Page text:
Mexico is the first country to pass an Act to Regulate Financial Technology Institutions in the world. Yes, that’s right… the first in the world. The Fintech law has attracted many controversies and was hard fought in Congress, but the future looks promising for financial technology companies and cryptocurrency in Mexico.
The Fintech Law does not deal directly with cryptocurrencies, but with those institutions that trade or utilize them. It’s not limited to cryptocurrency exchanges as most laws are. It doesn’t cover all blockchain companies like Malta. It’s not focused on ICOs like Gibraltar. Mexico’s Fintech law is unique and a great sign for the crypto industry in Latin America.
For a 10 page report on the top crypto jurisdictions, see: Where to Start a Cryptocurrency Exchange – Crypto Friendly Countries.
The Fintech Law is intended to encourage financial growth and investment in Mexico. In Mexico 13% of the population does not have physical access to banking correspondents or branches, and many residents are excluded from taking part in the traditional banking system. The adoption of the Fintech Law promises to change that. See: Fintech and Cryptocurrency Law in Mexico.
The approval of the Fintech Law is a concrete example that Mexico is thinking about the future. It will take some time for a great part of the population to start using cryptocurrencies as part of their daily life, but to have them legally be able to do it is not nothing.
Mexico is currently in the middle of an election which promises to be as brutal and unconventional as the American Elections where last november. A top presidential hopeful, Ricardo Anaya, is taking advantage of the approval of the Fintech Law and using it as part of his campaign promise for fighting corruption and improving governmental regulations.
Ricardo Anaya, presidential candidate of Por México al Frente (PAN, PRD, MC), raised four proposals with which he will be able to eradicate the country’s corruption, should he win the next elections. As always, political corruption is a hot topic on the Mexican campaign trail and all of the candidates have given speeches promising to help in its decline.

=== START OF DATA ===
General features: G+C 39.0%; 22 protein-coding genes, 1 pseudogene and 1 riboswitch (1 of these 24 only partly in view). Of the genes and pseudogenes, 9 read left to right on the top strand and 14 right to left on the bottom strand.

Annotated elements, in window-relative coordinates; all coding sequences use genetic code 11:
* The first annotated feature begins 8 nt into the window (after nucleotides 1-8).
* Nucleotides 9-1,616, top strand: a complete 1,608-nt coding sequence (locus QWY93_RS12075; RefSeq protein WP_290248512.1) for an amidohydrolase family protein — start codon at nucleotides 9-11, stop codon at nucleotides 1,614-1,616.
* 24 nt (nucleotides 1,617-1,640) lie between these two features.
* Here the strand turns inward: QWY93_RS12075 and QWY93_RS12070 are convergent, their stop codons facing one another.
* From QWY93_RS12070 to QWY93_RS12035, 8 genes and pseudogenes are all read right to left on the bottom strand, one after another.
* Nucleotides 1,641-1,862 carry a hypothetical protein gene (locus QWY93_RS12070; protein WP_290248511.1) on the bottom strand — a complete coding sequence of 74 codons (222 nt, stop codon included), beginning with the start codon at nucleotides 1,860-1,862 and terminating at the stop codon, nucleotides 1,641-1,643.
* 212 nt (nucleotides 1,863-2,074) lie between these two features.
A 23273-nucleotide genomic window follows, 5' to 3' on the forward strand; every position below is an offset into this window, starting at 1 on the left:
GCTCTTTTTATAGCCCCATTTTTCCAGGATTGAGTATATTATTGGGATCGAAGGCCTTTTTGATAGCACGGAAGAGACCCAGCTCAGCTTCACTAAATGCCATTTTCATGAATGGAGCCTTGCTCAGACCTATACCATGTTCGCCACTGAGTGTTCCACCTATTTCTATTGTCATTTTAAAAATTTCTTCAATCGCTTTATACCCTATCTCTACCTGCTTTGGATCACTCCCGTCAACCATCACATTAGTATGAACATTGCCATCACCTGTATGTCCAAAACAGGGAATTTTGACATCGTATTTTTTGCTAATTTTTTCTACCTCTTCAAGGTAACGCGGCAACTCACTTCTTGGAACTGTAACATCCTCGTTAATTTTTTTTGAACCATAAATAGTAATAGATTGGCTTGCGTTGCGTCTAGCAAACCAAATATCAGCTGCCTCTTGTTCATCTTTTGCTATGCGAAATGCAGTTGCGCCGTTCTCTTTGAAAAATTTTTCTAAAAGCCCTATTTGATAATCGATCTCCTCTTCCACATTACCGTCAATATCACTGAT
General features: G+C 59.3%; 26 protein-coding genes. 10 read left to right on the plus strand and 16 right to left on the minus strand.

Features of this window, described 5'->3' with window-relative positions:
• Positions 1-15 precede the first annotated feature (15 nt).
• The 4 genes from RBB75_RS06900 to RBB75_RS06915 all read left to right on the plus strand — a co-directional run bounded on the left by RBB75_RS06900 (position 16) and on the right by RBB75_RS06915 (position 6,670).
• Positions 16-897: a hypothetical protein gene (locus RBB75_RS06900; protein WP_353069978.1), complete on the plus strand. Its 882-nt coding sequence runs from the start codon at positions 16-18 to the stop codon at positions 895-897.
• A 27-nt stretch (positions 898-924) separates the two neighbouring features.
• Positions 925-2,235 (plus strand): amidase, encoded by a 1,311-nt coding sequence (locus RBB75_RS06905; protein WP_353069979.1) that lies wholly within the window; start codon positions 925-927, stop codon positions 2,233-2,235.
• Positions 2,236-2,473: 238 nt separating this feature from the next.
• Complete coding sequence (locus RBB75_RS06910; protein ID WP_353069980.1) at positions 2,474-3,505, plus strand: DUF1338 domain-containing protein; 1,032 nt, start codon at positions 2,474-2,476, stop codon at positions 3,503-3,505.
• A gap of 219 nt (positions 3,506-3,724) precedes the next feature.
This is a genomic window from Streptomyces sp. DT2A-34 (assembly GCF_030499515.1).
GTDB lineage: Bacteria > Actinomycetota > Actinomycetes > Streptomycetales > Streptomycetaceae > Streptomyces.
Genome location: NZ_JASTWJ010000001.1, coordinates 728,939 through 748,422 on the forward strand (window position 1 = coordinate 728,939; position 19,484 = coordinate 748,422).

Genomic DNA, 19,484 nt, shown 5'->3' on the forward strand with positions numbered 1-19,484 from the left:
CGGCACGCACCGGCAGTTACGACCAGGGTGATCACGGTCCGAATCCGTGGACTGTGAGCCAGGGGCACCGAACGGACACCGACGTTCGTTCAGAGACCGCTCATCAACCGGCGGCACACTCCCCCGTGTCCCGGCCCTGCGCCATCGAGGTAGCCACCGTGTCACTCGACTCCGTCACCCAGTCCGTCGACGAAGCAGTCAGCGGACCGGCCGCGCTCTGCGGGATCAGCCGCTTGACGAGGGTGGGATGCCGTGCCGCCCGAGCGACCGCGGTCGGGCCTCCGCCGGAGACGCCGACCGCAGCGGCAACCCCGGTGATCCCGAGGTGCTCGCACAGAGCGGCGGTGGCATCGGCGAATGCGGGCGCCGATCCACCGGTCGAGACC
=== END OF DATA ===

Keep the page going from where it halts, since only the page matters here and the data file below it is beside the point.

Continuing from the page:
One of the most interesting proposals that Anaya gave was creating a portable virtual platform that allows permanent monitoring of public resources, in addition to incorporating blockchain technology, which will make it easier for citizens to know the allocation, use and destination of the resources that it contributes to the public treasury.
Several Mexican businesses have launched projects that use blockchain technology to ensure greater transparency in public projects. The Mexican government showed interest in Anaya’s blockchain proposal and is currently evaluating its application.
The governments of China, Russia, Switzerland, the United Kingdom, South Korea, Malta, Poland, Japan, and the United States have already started utilizing blockchain technology to increase financial security and transparency. Mexico might soon follow, which will bring positive attention to crypto and Fintech within this country of 130 million.
Blockchain technology is increasingly being used outside of cryptocurrencies and cryptocurrency exchanges. It has become more common to talk about the applications of this technology in order to streamline the management of any type of financial transactions.
Blockchain is a technology that allows the transfer of digital information with a very sophisticated coding system used in a completely secure way. It works in the same way as a book of accounting entries of a company where all the entries and exits of money are recorded. A country with major corruption issues like Mexico could greatly benefit by introducing this platform.
Along with blockchain, the other proposals to erase corruption included, creating a new system of money control, eliminating the use of cash in the three orders of government so that all payments are made through financial institutions, and having an independent anti corruption Prosecutor’s Office independent of political power.
Ricardo Anaya’s major competition in the campaign have not addressed blockchain or financial technology at all. Andres Manuel Lopez Obrador who is currently the frontrunner has outspokenly mentioned his intentions to stop corruption in the country, but hasn’t included blockchain technology as part of the solution in any of his speeches.
For example, Billions of dollars (yes, Billions with a B) are sent from the US to Mexico each year. As reported by CNN Money, “Mexicans sent home $26.1 billion from January to November 2017, according to figures released Tuesday by the central bank of Mexico. That’s the most ever recorded and better than the $24.1 billion sent in 2016 over the same period.”
Much of this is sent in cash through expensive services like Western Union. A crypto or token pegged to USD or Mexican Pesos could greatly improve these cross border transfers. The bottom line is that Mexico has the laws, the desire, and the need to be a crypto paradise.
I hope you’ve found this article on Mexico to be helpful. For more information, or for assistance in starting a business offshore, please contact us at firstname.lastname@example.org or call us at (619) 550-2743. We’ll be happy to assist you with a turnkey crypto solution.
For more information on starting a new international cryptocurrency exchange, see: How to Build an International Cryptocurrency Exchange.